Australia’s most visited surfing beaches

From remote Yallingup Beach in Western Australia to Sydney’s cosmopolitan Manly Beach, Australia is a place of pilgrimage for surfers the world over. Australia’s most visited surfing beaches
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Australia's most visited surfing beaches

From remote Yallingup Beach in Western Australia to Sydney’s cosmopolitan Manly Beach, Australia is a place of pilgrimage for surfers the world over.


From boutique hotels to cycling around an island in search of great breaks, surfers visiting Australia are spoilt for choice. Beginners can try their luck at surf schools up and down the coast and seasoned surfers can paddle out to some of the world’s most revered surf spots.

Cabarita Beach, New South Wales

A 30-minute drive north of Byron Bay, Cabarita Beach, is a little-known stretch of sand, long loved by Australian surfers. The break at Cabarita can be surfed in all tide and weather conditions and is one of few places along that stretch of coast sheltered from northerly winds. In 2011, Brisbane-based sisters Siobhan and Elisha Bickle acquired what was a rundown 1960s surf motel and have transformed the property into the boutique hotel, Halcyon House. From its position right on the beach, you can pick up a bike and board, stroll along the beach, or arrange private surf lessons by ASP title-holder and local surf champion Joel Parkinson. 

Manly, New South Wales

Manly, with its wide, open coastline, is often regarded as one of Sydney’s top surfing beaches. Just a 15-minute drive from the city centre; or a 20-minute ferry ride across Sydney Harbour, Manly also boasts good cafés, bars, and surf stores. Manly Surf School has been established since 1982. Based in the North Steyne Surf Life Saving Club in the middle of the beach, it has long been the go-to surf school, training everyone from ASP title-holders to kids.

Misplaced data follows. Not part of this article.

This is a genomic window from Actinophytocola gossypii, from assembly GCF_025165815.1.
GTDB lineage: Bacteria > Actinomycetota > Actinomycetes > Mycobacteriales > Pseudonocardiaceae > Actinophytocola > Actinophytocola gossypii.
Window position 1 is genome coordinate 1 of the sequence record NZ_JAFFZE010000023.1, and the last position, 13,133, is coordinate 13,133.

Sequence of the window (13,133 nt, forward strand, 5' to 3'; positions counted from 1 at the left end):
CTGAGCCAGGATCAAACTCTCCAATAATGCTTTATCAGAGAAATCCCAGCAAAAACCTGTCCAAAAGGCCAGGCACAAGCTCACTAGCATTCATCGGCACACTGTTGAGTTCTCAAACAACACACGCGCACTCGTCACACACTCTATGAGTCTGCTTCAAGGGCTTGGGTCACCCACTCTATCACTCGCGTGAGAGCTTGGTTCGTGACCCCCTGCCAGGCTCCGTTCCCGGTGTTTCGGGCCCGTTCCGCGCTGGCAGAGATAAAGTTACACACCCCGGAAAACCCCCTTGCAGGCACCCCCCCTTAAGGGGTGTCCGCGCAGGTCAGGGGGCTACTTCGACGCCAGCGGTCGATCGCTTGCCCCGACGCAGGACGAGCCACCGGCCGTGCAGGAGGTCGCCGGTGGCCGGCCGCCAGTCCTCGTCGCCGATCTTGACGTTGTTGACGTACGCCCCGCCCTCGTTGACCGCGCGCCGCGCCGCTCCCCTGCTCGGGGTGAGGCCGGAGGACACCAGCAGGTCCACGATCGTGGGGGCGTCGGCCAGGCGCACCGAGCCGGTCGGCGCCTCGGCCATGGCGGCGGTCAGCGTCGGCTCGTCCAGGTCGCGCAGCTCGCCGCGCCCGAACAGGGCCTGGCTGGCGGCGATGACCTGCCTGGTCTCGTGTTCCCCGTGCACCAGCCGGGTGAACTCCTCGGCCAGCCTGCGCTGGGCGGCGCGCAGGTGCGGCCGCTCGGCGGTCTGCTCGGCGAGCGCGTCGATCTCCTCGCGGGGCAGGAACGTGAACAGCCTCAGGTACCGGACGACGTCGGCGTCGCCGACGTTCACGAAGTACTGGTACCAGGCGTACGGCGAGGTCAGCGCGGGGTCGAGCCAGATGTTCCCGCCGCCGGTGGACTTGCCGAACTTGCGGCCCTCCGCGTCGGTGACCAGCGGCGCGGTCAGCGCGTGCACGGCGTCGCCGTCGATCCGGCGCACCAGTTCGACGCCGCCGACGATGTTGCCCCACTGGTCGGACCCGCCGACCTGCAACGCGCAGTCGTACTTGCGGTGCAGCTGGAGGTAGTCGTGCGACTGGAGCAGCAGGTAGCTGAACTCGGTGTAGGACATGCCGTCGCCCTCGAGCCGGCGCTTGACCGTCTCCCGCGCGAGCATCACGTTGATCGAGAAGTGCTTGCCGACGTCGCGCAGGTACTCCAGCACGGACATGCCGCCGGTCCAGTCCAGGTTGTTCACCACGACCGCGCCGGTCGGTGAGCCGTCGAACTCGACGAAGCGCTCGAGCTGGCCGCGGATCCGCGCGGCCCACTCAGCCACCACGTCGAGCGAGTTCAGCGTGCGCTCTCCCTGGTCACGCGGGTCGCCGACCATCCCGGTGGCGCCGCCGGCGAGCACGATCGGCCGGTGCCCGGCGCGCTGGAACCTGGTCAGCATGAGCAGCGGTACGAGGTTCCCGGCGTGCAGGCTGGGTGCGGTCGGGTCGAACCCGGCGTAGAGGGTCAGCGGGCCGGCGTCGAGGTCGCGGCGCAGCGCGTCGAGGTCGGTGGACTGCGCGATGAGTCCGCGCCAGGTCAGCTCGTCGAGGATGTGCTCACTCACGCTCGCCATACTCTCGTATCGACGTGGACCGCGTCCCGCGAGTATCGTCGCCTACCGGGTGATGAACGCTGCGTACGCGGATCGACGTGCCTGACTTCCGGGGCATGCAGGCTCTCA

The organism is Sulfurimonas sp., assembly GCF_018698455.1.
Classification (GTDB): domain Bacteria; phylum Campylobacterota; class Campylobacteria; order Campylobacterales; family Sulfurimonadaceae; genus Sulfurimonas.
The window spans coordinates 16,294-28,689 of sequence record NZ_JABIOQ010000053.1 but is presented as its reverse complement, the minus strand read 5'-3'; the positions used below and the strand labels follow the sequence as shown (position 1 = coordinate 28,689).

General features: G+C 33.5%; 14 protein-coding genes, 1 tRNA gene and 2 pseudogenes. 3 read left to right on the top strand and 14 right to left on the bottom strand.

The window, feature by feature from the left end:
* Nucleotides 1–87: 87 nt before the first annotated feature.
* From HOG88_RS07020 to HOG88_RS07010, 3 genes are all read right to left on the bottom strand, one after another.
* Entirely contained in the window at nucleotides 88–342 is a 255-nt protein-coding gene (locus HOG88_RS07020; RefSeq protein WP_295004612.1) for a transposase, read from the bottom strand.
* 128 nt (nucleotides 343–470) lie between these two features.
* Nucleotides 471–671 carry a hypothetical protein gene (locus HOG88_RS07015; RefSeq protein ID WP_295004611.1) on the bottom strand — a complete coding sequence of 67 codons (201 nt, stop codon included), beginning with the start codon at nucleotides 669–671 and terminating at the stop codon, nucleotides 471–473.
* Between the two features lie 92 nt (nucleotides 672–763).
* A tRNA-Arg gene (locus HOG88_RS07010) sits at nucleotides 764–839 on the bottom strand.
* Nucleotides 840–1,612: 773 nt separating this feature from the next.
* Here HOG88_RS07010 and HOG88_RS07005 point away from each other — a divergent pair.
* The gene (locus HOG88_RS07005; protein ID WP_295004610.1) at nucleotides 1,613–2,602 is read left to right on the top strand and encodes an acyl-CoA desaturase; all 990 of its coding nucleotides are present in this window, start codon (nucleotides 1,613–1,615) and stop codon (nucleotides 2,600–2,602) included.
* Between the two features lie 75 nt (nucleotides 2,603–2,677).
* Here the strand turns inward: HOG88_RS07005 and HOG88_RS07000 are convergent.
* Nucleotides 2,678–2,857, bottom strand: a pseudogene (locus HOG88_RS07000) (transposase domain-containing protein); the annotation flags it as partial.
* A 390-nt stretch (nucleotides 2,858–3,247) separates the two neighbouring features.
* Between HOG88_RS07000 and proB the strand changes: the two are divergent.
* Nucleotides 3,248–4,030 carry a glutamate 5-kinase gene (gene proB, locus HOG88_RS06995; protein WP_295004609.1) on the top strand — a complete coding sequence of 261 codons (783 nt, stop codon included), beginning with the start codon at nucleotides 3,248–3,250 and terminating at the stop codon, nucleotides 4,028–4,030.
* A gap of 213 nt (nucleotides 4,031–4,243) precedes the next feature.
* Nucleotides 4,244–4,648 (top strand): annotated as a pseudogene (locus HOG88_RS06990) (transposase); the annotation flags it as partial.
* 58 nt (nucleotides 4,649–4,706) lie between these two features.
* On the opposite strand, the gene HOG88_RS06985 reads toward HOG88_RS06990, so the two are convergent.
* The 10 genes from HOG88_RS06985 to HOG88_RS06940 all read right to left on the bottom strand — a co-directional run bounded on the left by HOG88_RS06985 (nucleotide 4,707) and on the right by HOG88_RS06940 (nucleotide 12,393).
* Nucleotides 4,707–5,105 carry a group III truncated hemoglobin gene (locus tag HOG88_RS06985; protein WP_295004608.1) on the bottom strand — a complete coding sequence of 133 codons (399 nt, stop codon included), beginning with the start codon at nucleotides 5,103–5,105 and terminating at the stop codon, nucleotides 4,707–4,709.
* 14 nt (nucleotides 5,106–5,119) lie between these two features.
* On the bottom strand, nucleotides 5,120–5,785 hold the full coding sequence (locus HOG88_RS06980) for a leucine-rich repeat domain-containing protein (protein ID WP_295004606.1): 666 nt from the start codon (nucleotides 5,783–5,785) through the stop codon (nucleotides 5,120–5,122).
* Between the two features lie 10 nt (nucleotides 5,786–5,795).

Noosa Heads, Queensland

Noosa Heads, Queensland

This beach – and the surrounding breaks of Sunshine Beach, Boiling Pot, Tea Tree and Granite Bay – is popular with surfers from across Australia. Many make an annual pilgrimage to the town, attracted by the multitude of breaks, the surrounding national park and the village vibe. Noosa is also a haven for foodies who enjoy the beachside dining, excellent coffee, gelato bars and one of Australia’s finest artisan markets at nearby Eumundi.

The Superbank, Snapper Rocks, Queensland

This is possibly the longest wave in the world. The Superbank’s break is at the very top of “must do” surf experiences for serious surfers. And should you have the good fortune to get on a wave you will be rewarded with the ride of your life – fast and furious. Many surfers stay in and around the town of Surfers Paradise so that they can experience the breaks between the town and Snapper Rocks some 45-minute drive south. The QT Hotel can organise surf lessons.

Pambula beach, Sapphire Coast, New South Wales

Pambula Rivermouth, New South Wales

The waves at Pambula Rivermouth can be intermittent, but when the conditions are just right, it’s an exhilarating surf break. A better choice for seasoned surfers – Pambula can be rough – the beach is also popular for its surrounding national parks and the kangaroos that come out of the bush at dawn and dusk. Pambula is also known for its excellent oysters. After your surf, head to the Broadwater Oysters shed, where you see oysters being shucked and you can buy some for dinner.

Surfer, Bells Beach, Torquay, Victoria